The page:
Incredibly, in the months after he woke up from the coma, he learned how to use his arms and legs again and how to write and interact with others.

He credits his unlikely recovery to his wife, whom he met at college in Corpus Christi. “She hated me,” he chuckled. They now have a grown son and two grandchildren.

At the time of the incident, they were living in El Paso, where he was a senior manager at the National Weather Service.

During his 35 years with the government weather agency, he earned two Department of Commerce Bronze medals — one for redesigned severe weather warnings and the other for exceptional work during the disastrous El Paso flash floods of 2006.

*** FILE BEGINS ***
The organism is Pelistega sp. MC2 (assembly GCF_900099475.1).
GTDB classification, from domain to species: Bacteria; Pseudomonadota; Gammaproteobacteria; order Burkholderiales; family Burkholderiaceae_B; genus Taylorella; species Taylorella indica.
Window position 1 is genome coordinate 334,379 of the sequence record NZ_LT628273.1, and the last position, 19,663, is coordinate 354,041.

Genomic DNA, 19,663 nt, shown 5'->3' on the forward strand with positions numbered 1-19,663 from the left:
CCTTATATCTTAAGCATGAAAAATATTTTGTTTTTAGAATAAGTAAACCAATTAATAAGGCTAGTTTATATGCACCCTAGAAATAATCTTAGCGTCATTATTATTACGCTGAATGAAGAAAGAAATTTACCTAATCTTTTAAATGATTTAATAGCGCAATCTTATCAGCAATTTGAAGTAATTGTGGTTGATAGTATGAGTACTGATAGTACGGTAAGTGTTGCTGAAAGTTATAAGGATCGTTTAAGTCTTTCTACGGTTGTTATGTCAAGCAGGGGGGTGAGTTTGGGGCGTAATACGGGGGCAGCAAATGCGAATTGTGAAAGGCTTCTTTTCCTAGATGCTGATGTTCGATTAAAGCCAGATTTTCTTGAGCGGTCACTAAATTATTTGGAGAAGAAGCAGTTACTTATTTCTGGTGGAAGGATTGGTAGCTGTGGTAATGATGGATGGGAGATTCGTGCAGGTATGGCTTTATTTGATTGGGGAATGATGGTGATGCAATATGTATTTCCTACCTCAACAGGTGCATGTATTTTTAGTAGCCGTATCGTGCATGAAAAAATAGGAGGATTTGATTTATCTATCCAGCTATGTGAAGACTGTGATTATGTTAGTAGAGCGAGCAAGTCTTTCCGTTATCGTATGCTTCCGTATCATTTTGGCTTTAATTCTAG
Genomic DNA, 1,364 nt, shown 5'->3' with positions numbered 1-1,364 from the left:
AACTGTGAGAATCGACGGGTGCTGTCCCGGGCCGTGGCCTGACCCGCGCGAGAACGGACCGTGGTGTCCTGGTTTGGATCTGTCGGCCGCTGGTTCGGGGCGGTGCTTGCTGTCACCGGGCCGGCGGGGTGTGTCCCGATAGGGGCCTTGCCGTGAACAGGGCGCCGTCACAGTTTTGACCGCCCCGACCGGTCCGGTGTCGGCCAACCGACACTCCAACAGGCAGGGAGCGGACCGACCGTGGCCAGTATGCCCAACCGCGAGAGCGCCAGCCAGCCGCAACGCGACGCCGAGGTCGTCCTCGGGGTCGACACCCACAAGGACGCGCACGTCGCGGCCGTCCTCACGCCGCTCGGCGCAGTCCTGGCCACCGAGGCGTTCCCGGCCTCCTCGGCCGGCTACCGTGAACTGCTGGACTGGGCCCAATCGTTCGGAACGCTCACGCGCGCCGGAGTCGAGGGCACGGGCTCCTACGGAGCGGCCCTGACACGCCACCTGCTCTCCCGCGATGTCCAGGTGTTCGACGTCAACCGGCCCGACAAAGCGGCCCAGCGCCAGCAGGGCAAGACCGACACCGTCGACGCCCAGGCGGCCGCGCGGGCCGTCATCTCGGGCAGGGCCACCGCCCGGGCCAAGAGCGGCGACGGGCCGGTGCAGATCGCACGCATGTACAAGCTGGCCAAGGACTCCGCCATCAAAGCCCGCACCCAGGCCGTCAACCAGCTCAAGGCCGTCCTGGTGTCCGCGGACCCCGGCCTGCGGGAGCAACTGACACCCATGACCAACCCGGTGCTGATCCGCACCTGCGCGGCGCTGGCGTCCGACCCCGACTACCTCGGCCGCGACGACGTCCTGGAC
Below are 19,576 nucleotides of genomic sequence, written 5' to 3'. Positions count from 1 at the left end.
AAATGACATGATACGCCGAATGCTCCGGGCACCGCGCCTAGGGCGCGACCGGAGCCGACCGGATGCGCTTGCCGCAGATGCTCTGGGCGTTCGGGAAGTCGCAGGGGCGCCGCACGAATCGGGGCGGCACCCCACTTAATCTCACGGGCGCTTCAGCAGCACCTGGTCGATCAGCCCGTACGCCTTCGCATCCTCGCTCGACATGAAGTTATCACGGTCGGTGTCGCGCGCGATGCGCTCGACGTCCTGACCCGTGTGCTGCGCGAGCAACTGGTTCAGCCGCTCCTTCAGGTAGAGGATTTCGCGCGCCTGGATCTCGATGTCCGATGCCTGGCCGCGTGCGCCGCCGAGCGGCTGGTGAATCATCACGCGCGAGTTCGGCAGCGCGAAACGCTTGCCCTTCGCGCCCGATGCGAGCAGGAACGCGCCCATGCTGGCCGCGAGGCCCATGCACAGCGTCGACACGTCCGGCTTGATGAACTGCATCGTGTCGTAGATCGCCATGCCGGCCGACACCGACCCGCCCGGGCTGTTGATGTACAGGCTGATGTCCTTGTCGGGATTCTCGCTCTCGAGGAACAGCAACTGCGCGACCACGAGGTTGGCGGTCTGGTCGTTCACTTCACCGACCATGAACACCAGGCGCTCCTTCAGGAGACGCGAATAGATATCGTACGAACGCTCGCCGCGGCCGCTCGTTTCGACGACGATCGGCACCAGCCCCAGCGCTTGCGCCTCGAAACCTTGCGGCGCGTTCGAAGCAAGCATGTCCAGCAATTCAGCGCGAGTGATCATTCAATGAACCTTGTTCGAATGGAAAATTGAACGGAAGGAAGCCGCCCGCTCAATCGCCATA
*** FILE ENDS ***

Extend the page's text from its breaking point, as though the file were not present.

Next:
He returned to work in March 2009, but excruciating headaches and stiffness in his neck and shoulders led him to retire the next month.

His brain eventually remapped around the damaged areas, but those headaches have never gone away. “I allow it to remind me that I am still alive,” he said.

Meteorology was all he knew, and he wondered what he would do with the rest of his life. He saw a vacancy for a television weather person in Victoria.

An extreme introvert, he auditioned anyway. General Manager Jeff Pryor and the late Don Bradley, who was the news director at the time, gave him a chance.

“I did not know if I could ever be useful again, but I am forever thankful for the patience of my supervisors and peers at KAVU,” he said. “I was pretty bad for a few months but, by God’s grace, was able to reinvent myself.”